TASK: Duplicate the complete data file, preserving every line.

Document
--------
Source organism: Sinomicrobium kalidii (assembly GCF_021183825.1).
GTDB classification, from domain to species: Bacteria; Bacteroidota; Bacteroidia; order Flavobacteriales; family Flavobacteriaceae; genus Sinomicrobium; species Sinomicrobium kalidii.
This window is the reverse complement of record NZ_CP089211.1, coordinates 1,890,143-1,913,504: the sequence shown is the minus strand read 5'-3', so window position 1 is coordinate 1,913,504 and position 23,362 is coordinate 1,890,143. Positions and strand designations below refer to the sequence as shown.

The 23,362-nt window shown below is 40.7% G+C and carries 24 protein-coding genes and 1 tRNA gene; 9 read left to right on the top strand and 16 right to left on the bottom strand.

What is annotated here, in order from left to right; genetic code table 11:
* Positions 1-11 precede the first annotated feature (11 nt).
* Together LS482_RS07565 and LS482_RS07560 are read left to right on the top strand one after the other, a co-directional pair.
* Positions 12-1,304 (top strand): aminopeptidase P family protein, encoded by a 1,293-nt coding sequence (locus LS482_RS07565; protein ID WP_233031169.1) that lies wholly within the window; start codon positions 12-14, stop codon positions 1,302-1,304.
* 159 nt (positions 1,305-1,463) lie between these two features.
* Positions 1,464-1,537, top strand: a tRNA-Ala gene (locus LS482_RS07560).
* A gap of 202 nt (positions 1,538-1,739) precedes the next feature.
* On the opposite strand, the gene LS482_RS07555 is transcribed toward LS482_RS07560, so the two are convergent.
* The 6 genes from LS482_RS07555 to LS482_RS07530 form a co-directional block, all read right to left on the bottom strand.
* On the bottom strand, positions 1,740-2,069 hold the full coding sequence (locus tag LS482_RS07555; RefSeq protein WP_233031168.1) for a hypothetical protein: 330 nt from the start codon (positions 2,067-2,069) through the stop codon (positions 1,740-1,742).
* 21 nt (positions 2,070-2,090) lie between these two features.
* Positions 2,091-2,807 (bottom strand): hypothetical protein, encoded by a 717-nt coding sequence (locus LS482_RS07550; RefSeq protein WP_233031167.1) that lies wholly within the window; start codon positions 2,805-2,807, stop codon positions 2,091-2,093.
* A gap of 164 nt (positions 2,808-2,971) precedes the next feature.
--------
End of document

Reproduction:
Source organism: Sinomicrobium kalidii (assembly GCF_021183825.1).
GTDB classification, from domain to species: Bacteria; Bacteroidota; Bacteroidia; order Flavobacteriales; family Flavobacteriaceae; genus Sinomicrobium; species Sinomicrobium kalidii.
This window is the reverse complement of record NZ_CP089211.1, coordinates 1,890,143-1,913,504: the sequence shown is the minus strand read 5'-3', so window position 1 is coordinate 1,913,504 and position 23,362 is coordinate 1,890,143. Positions and strand designations below refer to the sequence as shown.

The 23,362-nt window shown below is 40.7% G+C and carries 24 protein-coding genes and 1 tRNA gene; 9 read left to right on the top strand and 16 right to left on the bottom strand.

What is annotated here, in order from left to right; genetic code table 11:
* Positions 1-11 precede the first annotated feature (11 nt).
* Together LS482_RS07565 and LS482_RS07560 are read left to right on the top strand one after the other, a co-directional pair.
* Positions 12-1,304 (top strand): aminopeptidase P family protein, encoded by a 1,293-nt coding sequence (locus LS482_RS07565; protein ID WP_233031169.1) that lies wholly within the window; start codon positions 12-14, stop codon positions 1,302-1,304.
* 159 nt (positions 1,305-1,463) lie between these two features.
* Positions 1,464-1,537, top strand: a tRNA-Ala gene (locus LS482_RS07560).
* A gap of 202 nt (positions 1,538-1,739) precedes the next feature.
* On the opposite strand, the gene LS482_RS07555 is transcribed toward LS482_RS07560, so the two are convergent.
* The 6 genes from LS482_RS07555 to LS482_RS07530 form a co-directional block, all read right to left on the bottom strand.
* On the bottom strand, positions 1,740-2,069 hold the full coding sequence (locus tag LS482_RS07555; RefSeq protein WP_233031168.1) for a hypothetical protein: 330 nt from the start codon (positions 2,067-2,069) through the stop codon (positions 1,740-1,742).
* 21 nt (positions 2,070-2,090) lie between these two features.
* Positions 2,091-2,807 (bottom strand): hypothetical protein, encoded by a 717-nt coding sequence (locus LS482_RS07550; RefSeq protein WP_233031167.1) that lies wholly within the window; start codon positions 2,805-2,807, stop codon positions 2,091-2,093.
* A gap of 164 nt (positions 2,808-2,971) precedes the next feature.